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Marking (through assessment for learning) Policy

  Countess Anne School  

      A Church of England Academy           

   Our school is a place that will be known for….

  • Academic provision that recognises the need for excellence in teaching and learning.
  •  Holistic provision that encourages Christian hope; building spirit and soul through faith orientated pastoral care.
  •  Inspirational provision through a modern curriculum that celebrates diversity and provides new opportunities.

Marking (through assessment for learning) Policy

Purpose:

The purpose of this policy is to help maintain culture of continuous improvement through effective marking. The policy will provide a consistent marking system throughout the Early Years Plus and Key Stages. The policy should be read alongside the document ‘Assessing pupils without levels & Reporting to parents’ which can be found on the school website.

 

Philosophy – Bloom’s Taxonomy:

Our school’s approach is that a pupil’s learning improves as it deepens in understanding and breadth of application. Progress is first achieved by using the skills of remembering and understanding. From here a pupil can begin to apply their understanding; it is this stage that we aim for all pupils to get to. However in a culture of continuous improvement we want to offer pupils opportunities to deepen their understanding by using the processes of analysis, creativity and evaluation. This movement from remembering to evaluation is called Bloom’s Taxonomy and is how the staff at Countess Anne decide on the next steps of learning for a child.

 

Aims:

  • 1) To provide positive, constructive and continuous assessment that encourages pupils to recognize where they are along Bloom’s Taxonomy.
  • 2) To help pupils, staff and parents identify next steps of learning.

Assessment for learning and marking strategies:

Using the language of learning:

  • Encourage use of the word ‘learning’ rather than ‘work’; assessment for learning emphasizes sharing the learning process with pupils.
  • Titles should reflect the learning objective* and marking should reflect the learning stage the pupils are at.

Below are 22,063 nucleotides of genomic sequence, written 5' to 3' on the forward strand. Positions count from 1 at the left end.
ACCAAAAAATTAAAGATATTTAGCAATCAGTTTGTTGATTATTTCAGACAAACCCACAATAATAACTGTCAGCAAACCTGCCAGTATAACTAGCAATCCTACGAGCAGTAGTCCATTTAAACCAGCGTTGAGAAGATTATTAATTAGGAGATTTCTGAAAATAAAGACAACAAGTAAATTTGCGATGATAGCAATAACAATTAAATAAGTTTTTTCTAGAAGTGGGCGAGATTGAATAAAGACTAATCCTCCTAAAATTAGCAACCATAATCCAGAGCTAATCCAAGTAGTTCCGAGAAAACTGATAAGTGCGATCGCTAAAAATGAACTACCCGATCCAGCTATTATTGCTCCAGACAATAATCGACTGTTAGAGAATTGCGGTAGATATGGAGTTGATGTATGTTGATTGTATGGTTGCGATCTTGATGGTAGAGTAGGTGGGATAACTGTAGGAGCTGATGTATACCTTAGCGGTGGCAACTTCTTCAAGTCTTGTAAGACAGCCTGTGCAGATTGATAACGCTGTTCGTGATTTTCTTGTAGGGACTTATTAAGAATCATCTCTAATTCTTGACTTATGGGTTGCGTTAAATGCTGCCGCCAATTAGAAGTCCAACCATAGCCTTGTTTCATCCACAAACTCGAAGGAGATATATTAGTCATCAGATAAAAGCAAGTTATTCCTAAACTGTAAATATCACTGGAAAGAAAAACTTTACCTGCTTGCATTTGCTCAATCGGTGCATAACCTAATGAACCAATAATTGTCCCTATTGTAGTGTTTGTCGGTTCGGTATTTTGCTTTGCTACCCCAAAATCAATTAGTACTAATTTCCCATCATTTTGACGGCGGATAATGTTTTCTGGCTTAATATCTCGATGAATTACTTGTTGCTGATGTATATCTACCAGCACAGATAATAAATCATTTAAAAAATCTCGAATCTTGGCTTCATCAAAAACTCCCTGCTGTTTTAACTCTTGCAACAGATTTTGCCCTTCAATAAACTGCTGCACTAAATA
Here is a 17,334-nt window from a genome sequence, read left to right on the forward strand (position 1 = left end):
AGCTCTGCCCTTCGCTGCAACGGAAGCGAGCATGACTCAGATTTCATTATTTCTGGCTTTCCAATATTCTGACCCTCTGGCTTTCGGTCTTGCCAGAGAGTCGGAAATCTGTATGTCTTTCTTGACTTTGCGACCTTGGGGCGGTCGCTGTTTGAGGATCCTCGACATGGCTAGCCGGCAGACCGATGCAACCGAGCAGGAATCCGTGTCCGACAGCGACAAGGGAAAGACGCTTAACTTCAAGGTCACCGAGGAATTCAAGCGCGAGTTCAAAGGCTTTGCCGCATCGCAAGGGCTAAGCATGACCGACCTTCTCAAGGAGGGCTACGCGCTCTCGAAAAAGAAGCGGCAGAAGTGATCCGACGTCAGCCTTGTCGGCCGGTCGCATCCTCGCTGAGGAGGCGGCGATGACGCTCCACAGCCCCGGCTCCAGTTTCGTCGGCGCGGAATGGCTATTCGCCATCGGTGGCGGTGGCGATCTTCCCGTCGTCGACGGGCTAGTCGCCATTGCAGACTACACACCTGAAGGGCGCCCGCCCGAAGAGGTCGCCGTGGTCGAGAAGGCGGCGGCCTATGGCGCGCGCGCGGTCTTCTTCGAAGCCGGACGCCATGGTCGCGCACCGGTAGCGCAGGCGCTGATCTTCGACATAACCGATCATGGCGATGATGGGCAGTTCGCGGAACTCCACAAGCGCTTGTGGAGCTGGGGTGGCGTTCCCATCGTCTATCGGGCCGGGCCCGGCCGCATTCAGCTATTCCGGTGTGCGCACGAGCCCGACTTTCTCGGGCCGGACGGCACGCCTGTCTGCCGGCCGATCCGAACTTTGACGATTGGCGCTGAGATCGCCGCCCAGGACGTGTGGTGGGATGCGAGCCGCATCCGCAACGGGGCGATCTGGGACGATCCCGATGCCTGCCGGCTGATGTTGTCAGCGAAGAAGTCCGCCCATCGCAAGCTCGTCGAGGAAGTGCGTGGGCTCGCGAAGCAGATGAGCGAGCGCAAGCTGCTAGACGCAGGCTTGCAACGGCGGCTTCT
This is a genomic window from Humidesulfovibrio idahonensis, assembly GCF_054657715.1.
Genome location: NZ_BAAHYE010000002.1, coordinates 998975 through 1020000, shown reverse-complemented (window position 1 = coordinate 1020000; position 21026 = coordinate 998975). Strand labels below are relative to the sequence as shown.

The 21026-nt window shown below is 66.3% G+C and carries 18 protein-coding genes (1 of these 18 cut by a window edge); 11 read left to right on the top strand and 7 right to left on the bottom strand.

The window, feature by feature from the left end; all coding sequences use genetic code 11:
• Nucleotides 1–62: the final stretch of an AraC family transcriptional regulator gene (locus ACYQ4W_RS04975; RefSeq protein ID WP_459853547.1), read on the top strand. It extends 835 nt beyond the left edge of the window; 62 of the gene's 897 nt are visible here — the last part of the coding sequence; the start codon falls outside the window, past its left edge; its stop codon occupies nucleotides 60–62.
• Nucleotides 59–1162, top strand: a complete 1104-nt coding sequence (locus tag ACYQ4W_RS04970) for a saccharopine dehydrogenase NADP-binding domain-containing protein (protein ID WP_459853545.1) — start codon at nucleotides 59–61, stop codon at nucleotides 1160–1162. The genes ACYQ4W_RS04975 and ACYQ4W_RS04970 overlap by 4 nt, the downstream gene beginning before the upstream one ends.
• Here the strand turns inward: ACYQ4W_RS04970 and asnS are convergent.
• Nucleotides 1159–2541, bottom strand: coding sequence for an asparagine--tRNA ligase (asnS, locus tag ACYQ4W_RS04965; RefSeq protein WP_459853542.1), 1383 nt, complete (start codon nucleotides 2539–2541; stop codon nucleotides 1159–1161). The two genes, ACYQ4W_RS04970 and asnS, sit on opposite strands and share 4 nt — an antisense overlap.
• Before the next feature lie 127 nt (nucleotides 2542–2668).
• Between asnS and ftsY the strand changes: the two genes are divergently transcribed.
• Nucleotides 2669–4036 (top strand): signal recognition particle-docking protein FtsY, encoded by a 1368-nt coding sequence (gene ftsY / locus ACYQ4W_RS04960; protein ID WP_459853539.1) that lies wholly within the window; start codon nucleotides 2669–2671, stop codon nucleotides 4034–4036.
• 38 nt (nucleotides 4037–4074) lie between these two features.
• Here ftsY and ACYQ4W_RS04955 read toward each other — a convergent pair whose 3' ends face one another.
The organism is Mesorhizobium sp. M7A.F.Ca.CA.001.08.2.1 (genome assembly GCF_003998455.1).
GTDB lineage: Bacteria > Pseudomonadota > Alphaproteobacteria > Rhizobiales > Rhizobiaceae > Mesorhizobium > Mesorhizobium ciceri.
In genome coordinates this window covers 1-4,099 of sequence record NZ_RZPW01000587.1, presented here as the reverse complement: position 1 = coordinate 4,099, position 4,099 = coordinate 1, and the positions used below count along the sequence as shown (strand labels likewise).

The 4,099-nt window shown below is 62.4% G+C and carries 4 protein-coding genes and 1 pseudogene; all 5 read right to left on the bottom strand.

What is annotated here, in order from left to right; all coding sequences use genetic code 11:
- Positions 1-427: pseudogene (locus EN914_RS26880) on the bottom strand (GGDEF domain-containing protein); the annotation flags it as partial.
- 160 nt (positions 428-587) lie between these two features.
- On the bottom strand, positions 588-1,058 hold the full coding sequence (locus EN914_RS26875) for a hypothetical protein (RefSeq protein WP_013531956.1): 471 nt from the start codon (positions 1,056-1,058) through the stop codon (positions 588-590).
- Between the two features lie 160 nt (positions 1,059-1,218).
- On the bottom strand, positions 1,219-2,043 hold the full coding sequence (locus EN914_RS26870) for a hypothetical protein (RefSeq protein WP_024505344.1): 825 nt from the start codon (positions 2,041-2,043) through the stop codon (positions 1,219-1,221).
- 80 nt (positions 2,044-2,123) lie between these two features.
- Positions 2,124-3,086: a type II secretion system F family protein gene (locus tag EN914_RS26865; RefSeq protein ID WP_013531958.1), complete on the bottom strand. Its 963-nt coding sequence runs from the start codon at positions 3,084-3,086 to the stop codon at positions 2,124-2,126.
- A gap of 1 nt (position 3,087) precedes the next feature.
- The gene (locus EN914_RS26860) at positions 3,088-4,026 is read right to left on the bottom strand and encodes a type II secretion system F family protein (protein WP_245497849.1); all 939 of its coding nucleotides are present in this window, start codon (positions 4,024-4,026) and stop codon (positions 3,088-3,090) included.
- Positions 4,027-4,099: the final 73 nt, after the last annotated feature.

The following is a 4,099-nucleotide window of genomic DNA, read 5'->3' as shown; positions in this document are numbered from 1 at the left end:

• Emphasize the process of learning - talk to children about their learning so that they in turn can articulate what stage they are at.

 

Make learning objectives* clear:

  • To emphasize the learning process use the phrase ‘We are learning to …’ which can be more open ended and avoids putting a ceiling on children’s learning.
  • Develop clarity on whether the learning objective is ‘open’ or ‘closed’ – this will determine the type of success criteria used.
  • Identify the learning skill and split it from the context (knowledge) – separating the learning objective from the context helps children to transfer and build on skills effectively.

 

Developing useful success criteria:

  • Different types of success criteria are to be used – reflecting the essence of the learning objective and the stage at which the pupil is aiming for on Bloom’s Taxonomy.
  • For example use Success Criteria relating to:

.. a sequence to follow

.. more open-ended learning

.. a process of learning

.. the acquisition of knowledge

and which reflect the skills of remembering, understanding, application, analysis, creativity or evaluation.

 

  • Success criteria should be presented in the assessment colours of blue, green or yellow to help both pupil and staff easily recognize at what stage their learning is at and how it is being moved on:

Blue: Remembering and Understanding

Green: Application

Yellow: Analysis, Creativity or Evaluation